Opportunities for economic growth in Indian country — including the development of retail space, hotels and resorts, energy projects, data farms, and more traditional farming activities, to name a few — are tied to several recent tax-related developments. These developments include federal regulations regarding the taxation of on-reservation real property and improvements leased and/or owned by non-Indians, whether tribes can collect sales taxes for on-reservation transactions with non-Indians, and how treaties can impact taxation of certain off-reservation activities. The developments are important for both tribes and nontribal parties interested in investing in on-reservation economic growth and development.

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Washington State Legislation May Facilitate Cost Recovery for Coal Plant Retirement

With a partial veto from Governor Inslee on April 1, 2016, Washington State has enacted legislation that may help Puget Sound Energy (PSE) recover costs associated with the decommissioning and remediation of its interest in the Colstrip coal-fired plant, which is located southwest of Billings, Montana. PSE owns half of the older two units of the Colstrip plant.  Engrossed Substitute Senate Bill (SB) 6248 expressly authorizes the Washington Utilities and Transportation Commission (WUTC), after a hearing, to allow a utility to “to place amounts from one or more regulatory liabilities into a retirement account” for decommissioning and remediation costs for the older two units.  Thus the WUTC now has the express authority to allow PSE to use certain tax credits to help cover decommissioning and remediation costs at the Colstrip plant instead of returning those tax credits to customers over time.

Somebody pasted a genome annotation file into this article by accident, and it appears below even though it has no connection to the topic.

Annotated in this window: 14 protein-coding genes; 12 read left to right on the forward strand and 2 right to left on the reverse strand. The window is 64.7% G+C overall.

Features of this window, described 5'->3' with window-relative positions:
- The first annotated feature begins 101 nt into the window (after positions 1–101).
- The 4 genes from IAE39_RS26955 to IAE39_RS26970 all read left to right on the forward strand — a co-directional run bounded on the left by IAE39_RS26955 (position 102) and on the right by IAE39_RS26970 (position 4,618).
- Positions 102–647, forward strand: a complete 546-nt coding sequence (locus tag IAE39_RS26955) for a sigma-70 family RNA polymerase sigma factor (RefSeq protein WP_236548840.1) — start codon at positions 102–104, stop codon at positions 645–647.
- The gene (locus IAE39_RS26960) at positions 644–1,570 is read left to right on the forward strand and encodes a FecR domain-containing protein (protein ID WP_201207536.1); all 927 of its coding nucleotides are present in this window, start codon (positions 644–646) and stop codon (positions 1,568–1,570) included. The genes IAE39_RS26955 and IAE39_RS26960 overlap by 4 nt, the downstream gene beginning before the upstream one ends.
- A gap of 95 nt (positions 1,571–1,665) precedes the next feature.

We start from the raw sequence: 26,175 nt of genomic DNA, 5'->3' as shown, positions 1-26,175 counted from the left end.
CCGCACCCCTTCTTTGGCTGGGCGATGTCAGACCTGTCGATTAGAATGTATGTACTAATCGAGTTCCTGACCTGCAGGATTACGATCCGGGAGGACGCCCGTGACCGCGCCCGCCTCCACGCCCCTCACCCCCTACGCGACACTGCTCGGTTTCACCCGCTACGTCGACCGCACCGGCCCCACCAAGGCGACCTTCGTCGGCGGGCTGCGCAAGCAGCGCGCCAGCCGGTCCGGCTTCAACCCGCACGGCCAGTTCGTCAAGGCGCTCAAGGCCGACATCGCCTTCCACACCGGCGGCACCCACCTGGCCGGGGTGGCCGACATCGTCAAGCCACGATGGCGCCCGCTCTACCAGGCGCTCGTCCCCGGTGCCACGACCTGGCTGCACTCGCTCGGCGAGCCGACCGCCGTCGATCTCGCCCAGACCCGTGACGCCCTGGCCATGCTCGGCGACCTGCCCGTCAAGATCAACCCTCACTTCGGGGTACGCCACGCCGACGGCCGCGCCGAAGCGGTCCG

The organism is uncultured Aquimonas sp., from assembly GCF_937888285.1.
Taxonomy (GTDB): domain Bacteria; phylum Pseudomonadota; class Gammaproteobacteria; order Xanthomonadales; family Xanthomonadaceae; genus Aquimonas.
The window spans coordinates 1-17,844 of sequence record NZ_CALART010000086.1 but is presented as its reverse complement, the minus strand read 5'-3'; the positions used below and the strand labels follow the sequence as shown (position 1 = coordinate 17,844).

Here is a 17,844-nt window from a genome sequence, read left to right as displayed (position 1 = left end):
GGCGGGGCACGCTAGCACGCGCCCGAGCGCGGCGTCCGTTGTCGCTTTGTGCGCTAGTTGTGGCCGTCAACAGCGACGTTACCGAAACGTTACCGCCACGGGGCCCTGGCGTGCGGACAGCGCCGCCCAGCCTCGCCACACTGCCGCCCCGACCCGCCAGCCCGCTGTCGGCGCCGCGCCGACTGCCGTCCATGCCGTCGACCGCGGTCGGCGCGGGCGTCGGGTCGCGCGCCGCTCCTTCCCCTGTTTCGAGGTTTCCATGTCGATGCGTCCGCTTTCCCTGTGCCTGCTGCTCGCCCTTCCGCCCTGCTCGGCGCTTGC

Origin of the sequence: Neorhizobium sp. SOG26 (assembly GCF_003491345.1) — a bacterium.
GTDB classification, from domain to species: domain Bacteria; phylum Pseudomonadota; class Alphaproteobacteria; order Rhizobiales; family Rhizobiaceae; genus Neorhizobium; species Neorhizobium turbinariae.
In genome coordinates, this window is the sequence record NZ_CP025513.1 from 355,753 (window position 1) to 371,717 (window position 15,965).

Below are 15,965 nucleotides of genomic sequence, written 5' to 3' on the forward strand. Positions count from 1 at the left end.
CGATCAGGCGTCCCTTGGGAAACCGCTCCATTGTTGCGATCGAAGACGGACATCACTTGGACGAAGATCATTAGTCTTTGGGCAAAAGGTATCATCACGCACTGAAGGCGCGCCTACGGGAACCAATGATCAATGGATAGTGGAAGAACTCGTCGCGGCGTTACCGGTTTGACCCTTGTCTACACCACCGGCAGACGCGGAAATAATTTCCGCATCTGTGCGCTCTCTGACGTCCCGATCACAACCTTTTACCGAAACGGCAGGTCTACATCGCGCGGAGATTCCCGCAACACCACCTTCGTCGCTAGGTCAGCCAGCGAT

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K&L Gates and CleanTech Alliance to host Washington Department of Commerce’s Clean Energy Fund 2 Virtual Bidder’s Conference on January 12, 2016

The Washington State Department of Commerce is holding its Virtual Bidder’s Conference on January 12, 2016 at the Seattle office of K&L Gates to provide information to applicants about applying for Clean Energy Fund 2 grants.  As mentioned in an earlier blog post, the Clean Energy Fund provides grants to projects that support the development, demonstration and deployment of clean energy technologies.  The CleanTech Alliance has been hosting a series of public meetings across Washington State to provide a platform for the Washington Department of Commerce to provide information to and answer questions from applicants.

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Public Meetings on the Clean Energy Fund II: Next Up: Spokane, WA on December 17

A series of public meetings are being held across Washington State to provide an update on the Washington State Legislature’s Clean Energy Fund II. The Clean Energy Fund provides grants to projects that support development, demonstration and deployment of clean energy technologies and is administered by the Department of Commerce’s State Energy Office. Personnel from the Department of Commerce will be at each meeting to provide information and answer questions.

The next meeting is being held in Spokane, Washington at Avista Utilities. The meeting details are: